The Dopefly Tech Blog
<< The Dopefly Tech Blog Main page
Post A Comment!
How do you organize your unit tests
posted under category: ColdFusion on May 18, 2015 at 2:32 pm by MrNate
In my rush to make unit tests on my work primary development application, I've been putting unit test files all over the place. I don't think this is necessarily bad, as I've been telling myself it's better to have unit tests in the first place. Certainly unorganized unit tests is better than no unit tests whatsoever. I have a somewhat organized unit test runner, and my tests all fall into a larger test suite that provides the illusion of organization, yet still the files themselves are not organized.
So what is the best method? Unit test files in the same package (CF term for a folder) as the files they are testing? Tests in a central location? Mixed in with the model? Outside of the application you publish?
My current mode of thinking is to pull them out into a separate project, sort of a "project-contrib" project, for things like documentation and unit tests that I need, but don't want to deliver to the production web server. What do you think? What's worked for you?
On May 18, 2015 at 11:50 PM Dan Skaggs (dan.skaggs has underestimated web-meister.com) said:
We have both CFML and AngularJS projects that include unit tests. In both cases, we've put them into a folder at the project root (which is one level above the public web root). They get published with our CI server to all dev/stage environments but not to production. The build jobs that create the artifacts that the deploy jobs use to update the production servers are configured to not include the /tests directory.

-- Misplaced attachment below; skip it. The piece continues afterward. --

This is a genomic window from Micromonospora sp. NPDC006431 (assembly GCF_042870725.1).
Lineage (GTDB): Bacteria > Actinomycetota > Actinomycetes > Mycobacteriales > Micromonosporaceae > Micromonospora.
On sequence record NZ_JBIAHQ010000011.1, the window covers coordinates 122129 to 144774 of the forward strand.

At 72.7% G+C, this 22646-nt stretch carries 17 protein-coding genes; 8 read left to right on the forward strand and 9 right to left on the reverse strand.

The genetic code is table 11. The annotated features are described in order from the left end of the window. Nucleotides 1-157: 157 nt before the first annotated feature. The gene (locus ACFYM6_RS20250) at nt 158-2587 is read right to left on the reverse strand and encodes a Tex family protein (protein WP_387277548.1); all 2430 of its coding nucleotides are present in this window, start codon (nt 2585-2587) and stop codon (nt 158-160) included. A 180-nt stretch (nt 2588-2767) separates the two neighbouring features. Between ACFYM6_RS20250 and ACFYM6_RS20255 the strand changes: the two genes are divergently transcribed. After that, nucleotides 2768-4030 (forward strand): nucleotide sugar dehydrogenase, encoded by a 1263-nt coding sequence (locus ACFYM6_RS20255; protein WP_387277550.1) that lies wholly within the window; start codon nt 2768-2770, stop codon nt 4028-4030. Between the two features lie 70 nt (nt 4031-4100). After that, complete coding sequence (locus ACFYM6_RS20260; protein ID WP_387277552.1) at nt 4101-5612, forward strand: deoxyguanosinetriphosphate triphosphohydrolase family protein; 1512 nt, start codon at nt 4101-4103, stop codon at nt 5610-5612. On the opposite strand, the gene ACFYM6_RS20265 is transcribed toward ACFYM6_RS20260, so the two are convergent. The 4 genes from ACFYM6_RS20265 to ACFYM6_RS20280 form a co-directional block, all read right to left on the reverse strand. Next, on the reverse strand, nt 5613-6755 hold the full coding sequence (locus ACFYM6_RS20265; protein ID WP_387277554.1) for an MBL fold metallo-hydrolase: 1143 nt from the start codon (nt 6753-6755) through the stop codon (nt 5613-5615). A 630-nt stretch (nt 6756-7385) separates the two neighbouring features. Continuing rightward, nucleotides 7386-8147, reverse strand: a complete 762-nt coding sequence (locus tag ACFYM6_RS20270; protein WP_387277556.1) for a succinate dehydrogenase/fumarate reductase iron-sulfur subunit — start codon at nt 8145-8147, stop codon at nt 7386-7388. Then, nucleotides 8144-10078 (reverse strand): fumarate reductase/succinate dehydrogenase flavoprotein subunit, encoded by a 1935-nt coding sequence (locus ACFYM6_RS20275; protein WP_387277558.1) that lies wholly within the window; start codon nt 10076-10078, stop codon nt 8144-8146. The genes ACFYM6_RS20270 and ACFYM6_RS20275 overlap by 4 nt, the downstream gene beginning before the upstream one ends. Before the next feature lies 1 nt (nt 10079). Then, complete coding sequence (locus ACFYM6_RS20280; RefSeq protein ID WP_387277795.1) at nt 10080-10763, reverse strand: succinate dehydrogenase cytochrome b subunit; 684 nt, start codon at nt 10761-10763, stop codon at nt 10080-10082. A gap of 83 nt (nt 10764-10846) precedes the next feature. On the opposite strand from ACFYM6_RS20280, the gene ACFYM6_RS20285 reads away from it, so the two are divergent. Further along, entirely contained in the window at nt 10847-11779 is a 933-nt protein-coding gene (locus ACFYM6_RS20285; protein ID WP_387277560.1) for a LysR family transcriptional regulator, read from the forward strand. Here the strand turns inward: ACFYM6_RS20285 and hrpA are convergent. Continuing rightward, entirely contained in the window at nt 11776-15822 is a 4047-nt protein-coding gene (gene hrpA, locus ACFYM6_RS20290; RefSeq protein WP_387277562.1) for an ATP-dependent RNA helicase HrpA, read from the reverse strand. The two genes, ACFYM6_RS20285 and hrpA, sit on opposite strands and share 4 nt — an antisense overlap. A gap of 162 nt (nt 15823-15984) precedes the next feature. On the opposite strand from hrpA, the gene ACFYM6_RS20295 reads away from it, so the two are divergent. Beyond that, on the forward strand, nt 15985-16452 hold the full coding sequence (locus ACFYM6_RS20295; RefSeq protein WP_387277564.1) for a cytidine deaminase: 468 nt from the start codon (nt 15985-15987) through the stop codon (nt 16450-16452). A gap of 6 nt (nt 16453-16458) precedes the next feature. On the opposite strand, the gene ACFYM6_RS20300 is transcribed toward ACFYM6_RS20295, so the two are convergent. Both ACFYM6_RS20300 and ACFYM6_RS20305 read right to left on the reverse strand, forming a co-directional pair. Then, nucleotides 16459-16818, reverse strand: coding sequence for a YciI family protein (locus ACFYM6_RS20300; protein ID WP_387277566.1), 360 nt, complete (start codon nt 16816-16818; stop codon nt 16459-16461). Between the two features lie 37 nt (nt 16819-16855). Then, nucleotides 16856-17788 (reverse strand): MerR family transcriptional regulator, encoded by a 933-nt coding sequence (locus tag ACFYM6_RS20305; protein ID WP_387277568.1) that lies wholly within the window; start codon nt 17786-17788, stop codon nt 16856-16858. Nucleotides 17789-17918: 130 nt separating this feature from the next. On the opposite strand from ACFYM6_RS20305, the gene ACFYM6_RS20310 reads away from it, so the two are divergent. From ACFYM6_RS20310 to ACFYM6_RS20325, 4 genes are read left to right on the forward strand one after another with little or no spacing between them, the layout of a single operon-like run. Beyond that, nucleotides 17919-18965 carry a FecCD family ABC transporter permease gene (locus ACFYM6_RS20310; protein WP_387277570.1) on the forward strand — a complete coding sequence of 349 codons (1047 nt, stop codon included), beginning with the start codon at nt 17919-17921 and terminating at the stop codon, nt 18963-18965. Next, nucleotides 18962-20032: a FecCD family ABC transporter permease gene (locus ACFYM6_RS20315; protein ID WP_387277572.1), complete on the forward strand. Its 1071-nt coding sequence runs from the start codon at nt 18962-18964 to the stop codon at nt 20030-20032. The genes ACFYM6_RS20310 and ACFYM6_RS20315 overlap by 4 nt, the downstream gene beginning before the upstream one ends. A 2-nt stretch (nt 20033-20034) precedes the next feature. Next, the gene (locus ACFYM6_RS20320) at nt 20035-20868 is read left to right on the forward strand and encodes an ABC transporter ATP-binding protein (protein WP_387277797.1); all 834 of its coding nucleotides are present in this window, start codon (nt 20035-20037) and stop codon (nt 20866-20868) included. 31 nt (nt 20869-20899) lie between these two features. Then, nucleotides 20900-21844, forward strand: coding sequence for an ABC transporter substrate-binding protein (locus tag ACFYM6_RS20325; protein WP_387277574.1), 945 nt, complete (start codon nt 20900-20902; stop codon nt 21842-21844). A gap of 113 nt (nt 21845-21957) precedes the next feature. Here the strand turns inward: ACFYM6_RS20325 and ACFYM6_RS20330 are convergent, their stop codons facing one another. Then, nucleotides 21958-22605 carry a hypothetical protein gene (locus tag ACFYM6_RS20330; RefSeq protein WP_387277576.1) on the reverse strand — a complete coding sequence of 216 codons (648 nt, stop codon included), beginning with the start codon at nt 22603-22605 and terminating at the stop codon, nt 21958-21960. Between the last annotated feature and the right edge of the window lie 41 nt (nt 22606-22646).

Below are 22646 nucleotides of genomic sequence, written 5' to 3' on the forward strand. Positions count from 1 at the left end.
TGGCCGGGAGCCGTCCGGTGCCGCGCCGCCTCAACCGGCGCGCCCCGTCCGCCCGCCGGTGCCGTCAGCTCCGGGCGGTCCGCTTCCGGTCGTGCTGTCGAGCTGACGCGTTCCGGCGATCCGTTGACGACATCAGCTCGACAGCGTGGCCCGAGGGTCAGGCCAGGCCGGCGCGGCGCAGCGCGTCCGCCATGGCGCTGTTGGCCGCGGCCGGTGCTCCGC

As for organization, we like to have the subdirectory structure inside the /tests folder mirror that of the objects we're testing. So if we have /com/companyName/moduleName/service.cfc we'll have /tests/com/companyName/moduleName/serviceTest.cfc That has worked well for us to easily be able to determine where the test for a specific component is just by knowing the path to the component under test. The same organization has been applied to our Jasmine tests in our AngularJS apps.
On May 19, 2015 at 2:32 AM Adam Cameron (http://blog.adamcameron.me) said:
I'm similar to Dan in this regard, except our source code dir structure starts with /src in our project directory, and our test file structure mirror /src except are homed in /test.
On May 19, 2015 at 5:27 AM Julian Halliwell (julian at the endearing cfsimplicity.com) said:
Still working out how best to organise my tests, but currently I have them close to the components they apply to. I'm finding it easier to work on both sets of code without having to open files in two different locations and keep the structure mirrored.
I don't put the tests in the same folder though as that would double the number of files to scan, making things harder to find. Instead the tests go in a /_test sub-folder. The underscore forces it to the top to make it easier to find. It's also easy to prevent anything in a /_test folder being deployed.
On May 19, 2015 at 10:29 AM Tom Mollerus (tom, visiting us from mollerus.net) said:
We also store tests in a /test folder at the same level as /src. We also map the exact same folder structure that's in the /src/ folder, except right under /test we organize our files into the type of test we have (eg, /test/junit, /test/cfunit, /test/mxunit, etc).
Post A Comment!